Tony Blair has called on black communities to denounce gun and knife crime, following the latest spate of youth-on-youth attacks.
The prime minister called for tougher action on gang crime in a speech in Cardiff, as he joined the Labour campaign trail in Wales.
Delivering a lecture in memory of former Labour prime minister James Callaghan, Mr Blair said people need to acknowledge a minority of black teenagers are responsible for most of the recent violence and these ringleaders need to be taken "out of circulation".
"We won't stop this by pretending it isn't young black kids doing it," Mr Blair said.
"The black community - the vast majority of whom in these communities are decent, law-abiding people horrified at what is happening - need to be mobilised in denunciation of this gang culture that is killing innocent young black kids."
The Liberal Democrats attacked his comments as "plain wrong and over simplistic". Party president Simon Hughes said many of the young people involved in gangs are white, mixed race or Asian, as well as black.
"Some of us live in the sorts of places where these attacks and tragedies happen and we know that the picture is much more complicated," he added.
Mr Hughes continued: "The common factor is that they either think weapons are cool or they're frightened and think it's necessary to defend themselves. All the evidence shows that young people are the most frequent victims as well as perpetrators of these horrendous crimes.
"The solutions are complex, but personal and family responsibility, appropriate education and training, lots of constructive activity and a major increase in qualified youth workers would make a massive difference."
However, the Conservatives welcomed Mr Blair's sentiment on gang crime but said it came too late and blamed Labour's policies for "soaring" violent crime levels.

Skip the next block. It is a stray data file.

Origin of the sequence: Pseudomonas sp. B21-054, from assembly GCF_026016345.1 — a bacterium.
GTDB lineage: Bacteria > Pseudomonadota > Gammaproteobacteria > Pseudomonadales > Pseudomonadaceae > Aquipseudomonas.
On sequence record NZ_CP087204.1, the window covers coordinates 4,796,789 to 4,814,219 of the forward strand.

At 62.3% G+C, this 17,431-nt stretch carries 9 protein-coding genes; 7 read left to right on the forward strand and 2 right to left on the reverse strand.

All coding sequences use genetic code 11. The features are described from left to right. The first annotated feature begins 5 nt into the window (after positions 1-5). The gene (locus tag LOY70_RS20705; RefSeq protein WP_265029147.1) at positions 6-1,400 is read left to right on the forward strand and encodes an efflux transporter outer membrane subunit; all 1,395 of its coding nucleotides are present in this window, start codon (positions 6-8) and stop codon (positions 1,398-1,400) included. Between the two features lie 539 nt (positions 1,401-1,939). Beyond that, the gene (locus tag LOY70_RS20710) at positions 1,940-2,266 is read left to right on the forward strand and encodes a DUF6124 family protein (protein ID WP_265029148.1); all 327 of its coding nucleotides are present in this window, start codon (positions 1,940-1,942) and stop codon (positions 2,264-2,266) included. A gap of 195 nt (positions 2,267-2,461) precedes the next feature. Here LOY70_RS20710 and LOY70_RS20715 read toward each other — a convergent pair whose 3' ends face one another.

"After ten years in power and just weeks before Tony Blair steps down, the public will wonder why it has taken so long for him to speak up," said shadow home secretary David Davis.
Labour has failed to tackle the causes of crime, Mr Davis claimed, warning Mr Blair that "he cannot put right in two months what he has got wrong in ten years".
After his lecture in Cardiff, Mr Blair joined assembly leader Rhodri Morgan on the campaign trail in Wales. Here, his presence was unusually welcomed by political rivals.
Both the Conservatives and Plaid Cymru quipped the prime minister is now so unpopular that he encourages voters to desert Welsh Labour.
"We are delighted that the Prime Minister is visiting Wales today," said the Conservative shadow Welsh minister Cheryl Gillan
She continued: "The more people he gets to meet the better. It will remind them of why after a decade of Labour it is so important to vote for change in May's assembly elections.
"Tony Blair and Rhodri Morgan's legacy in Wales will be one of failure and broken promises."
The Liberal Democrats echoed her claims, saying Tony Blair had not been a friend to Wales and his record three terms in power would be seen as years of missed opportunity.